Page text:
Action, thought, and language are combined in “Learner SAY & DO,” a strategy that helps children organize steady beat movements and movement sequences. Children speak words that define actions or body parts touched (SAY) and the match the movement to the words (DO). For example, to learn the locomotor movement of marching, children say “March” each time weight is alternatively transferred from one foot to the other.

When first introducing equipment (balls, scarves, bean bags, rhythm instruments, etc.) to children, allow for opportunities to freely explore and play with it before expecting them to use the equipment correctly. Don’t just jump into the “game or activity” you have planned. It’s fun to put out several different pieces of equipment together and see what the children do with all of the pieces, whether exploring them individually or using the pieces together with a friend.

To acquire children’s attention while moving, sing “YOO-HOO” and have the group echo it back to you as they cease all activity. You can also say, “STOP SIGN.” Then you are able to give directions for the next activity or movement.

As you introduce movement experiences to children, remember these “golden rules:”

  • Keep them short.
  • Keep them simple.
  • Make them enjoyable.
  • Design them to assure success.
  • Suggest rather than direct.

Hit the Deck! Shipwreck!

Let’s pretend… and get physically active while playing this fun, non-competitive game.

Materials and Set-Up:
Indoor or outdoor space with boundaries using cones or Hop Around Steps.
Tumbling mat(s) placed in center of playing area designated as “the ship.”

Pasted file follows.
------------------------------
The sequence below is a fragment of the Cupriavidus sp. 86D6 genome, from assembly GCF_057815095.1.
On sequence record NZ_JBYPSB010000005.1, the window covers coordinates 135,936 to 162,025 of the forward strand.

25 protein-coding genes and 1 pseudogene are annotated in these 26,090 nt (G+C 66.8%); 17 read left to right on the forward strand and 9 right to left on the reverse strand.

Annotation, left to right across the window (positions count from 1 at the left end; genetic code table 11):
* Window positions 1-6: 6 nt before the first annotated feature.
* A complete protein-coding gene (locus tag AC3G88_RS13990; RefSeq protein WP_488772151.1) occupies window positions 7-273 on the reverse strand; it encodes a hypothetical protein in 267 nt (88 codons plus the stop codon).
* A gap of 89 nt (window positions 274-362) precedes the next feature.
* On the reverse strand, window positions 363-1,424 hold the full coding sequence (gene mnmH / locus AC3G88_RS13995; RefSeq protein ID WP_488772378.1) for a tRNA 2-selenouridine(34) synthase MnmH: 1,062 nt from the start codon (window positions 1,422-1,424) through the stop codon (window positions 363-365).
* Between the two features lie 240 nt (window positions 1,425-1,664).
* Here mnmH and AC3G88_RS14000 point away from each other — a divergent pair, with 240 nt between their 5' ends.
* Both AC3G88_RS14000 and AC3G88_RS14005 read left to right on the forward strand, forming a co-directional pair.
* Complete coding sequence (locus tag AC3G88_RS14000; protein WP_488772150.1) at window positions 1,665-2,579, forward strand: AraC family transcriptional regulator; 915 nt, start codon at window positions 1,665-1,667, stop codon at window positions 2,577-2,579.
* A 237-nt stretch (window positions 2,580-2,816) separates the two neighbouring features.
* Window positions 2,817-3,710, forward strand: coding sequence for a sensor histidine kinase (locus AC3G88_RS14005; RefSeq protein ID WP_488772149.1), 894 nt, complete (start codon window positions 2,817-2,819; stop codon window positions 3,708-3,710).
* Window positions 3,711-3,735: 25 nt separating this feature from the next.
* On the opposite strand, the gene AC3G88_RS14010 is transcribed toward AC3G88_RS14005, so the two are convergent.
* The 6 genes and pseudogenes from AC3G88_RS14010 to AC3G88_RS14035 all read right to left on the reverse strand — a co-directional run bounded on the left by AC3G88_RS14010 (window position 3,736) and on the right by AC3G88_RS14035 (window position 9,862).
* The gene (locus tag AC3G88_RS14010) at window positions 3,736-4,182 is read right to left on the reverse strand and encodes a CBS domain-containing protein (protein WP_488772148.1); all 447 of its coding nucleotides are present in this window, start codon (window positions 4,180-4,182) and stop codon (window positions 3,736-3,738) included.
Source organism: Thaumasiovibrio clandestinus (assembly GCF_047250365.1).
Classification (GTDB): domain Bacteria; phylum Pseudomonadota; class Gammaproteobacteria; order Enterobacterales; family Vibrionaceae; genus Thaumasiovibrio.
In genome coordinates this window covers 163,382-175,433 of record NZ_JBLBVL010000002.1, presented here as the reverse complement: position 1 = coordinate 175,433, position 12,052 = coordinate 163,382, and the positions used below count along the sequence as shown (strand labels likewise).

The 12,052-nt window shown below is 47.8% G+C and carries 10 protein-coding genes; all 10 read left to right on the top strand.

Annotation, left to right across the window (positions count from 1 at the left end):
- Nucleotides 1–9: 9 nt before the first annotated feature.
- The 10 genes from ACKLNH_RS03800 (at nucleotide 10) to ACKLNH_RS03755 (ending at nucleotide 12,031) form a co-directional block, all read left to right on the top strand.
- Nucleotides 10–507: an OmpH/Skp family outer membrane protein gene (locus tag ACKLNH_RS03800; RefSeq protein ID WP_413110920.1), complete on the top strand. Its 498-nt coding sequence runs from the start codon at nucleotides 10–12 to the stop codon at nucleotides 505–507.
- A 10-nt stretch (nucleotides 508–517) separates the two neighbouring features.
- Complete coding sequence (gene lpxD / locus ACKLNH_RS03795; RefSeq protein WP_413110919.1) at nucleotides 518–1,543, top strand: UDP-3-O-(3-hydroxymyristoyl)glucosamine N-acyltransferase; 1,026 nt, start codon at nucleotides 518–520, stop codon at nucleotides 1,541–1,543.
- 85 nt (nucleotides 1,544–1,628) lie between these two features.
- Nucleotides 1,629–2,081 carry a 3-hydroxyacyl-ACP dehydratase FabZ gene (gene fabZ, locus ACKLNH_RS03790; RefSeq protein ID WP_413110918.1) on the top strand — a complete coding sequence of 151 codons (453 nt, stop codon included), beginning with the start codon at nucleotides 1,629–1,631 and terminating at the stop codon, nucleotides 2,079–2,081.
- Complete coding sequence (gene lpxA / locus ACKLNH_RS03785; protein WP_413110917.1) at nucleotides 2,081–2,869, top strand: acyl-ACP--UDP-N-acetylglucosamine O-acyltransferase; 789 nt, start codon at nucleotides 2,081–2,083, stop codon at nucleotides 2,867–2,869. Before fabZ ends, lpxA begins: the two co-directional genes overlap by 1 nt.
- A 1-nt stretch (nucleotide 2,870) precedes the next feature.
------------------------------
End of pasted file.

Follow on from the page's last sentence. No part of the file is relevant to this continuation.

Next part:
Let’s Get Started:
1. Children watch and listen as directions of how to play are demonstrated.
2. The teacher or game leader is designated as the Captain.
3. Commands will be given by the Captain and the children are to react quickly as members of the ship’s crew. (The mats are the ship.)
4. On the command HIT THE DECK all children are to sit cross-legged on the mat.
5. On the command SHIPWRECK all children leave the mat and pretend-swim in the open sea (the space around the mat).
6. On the command LIFEBOATS children leave mat and find a partner. They sit down with legs apart and feet touching. They hold hands across from one another and sing “‘Row, Row, Row Your Boat” as they rock back and forth, pretending to row their lifeboat.
7. On the command SEAGULLS children leave mat and stand in open space with legs apart, arms waving and flapping overhead, making a squawking noise.
8. On the command SCRUB THE DECK children go to mat and get on hands and knees and pretend to clean in a scrubbing action.
9. On the command CAPTAIN’S COMING children stand to attention facing the teacher/game leader and salute.
10. On the command SHARKS children run to the middle of the mat and do a group hug or huddle without pushing or grabbing.

Goals:
1. Physical activity = any bodily movement produced by skeletal muscles that results in energy expenditure.
2. Health-related fitness = components of physical fitness that are related in a positive manner to health and well-being: cardiovascular fitness, muscular strength and endurance, flexibility, and body composition.
3. Gross motor skills = using the large muscles of the arms, legs and trunk.
4. Listening skills = ability to follow verbal directions.
5. Space awareness = knowing where the body can and should move in relationship to other people in the play space.
6. Agility = quick, easy, lively movements.
7. Cooperative play = games and activities that the participants play together rather than against one another.

Furthermore:
1. Introduce the game using only 3-4 commands; add others after children become familiar with the game.
2. Vary the length of time between commands.
3. Try to trick children by repeating a command twice in a row.
4. Let children take turns being Captain and giving commands.
5. Children may devise other commands and actions.
6. A parachute can also be used as the ship, instead of tumbling mats.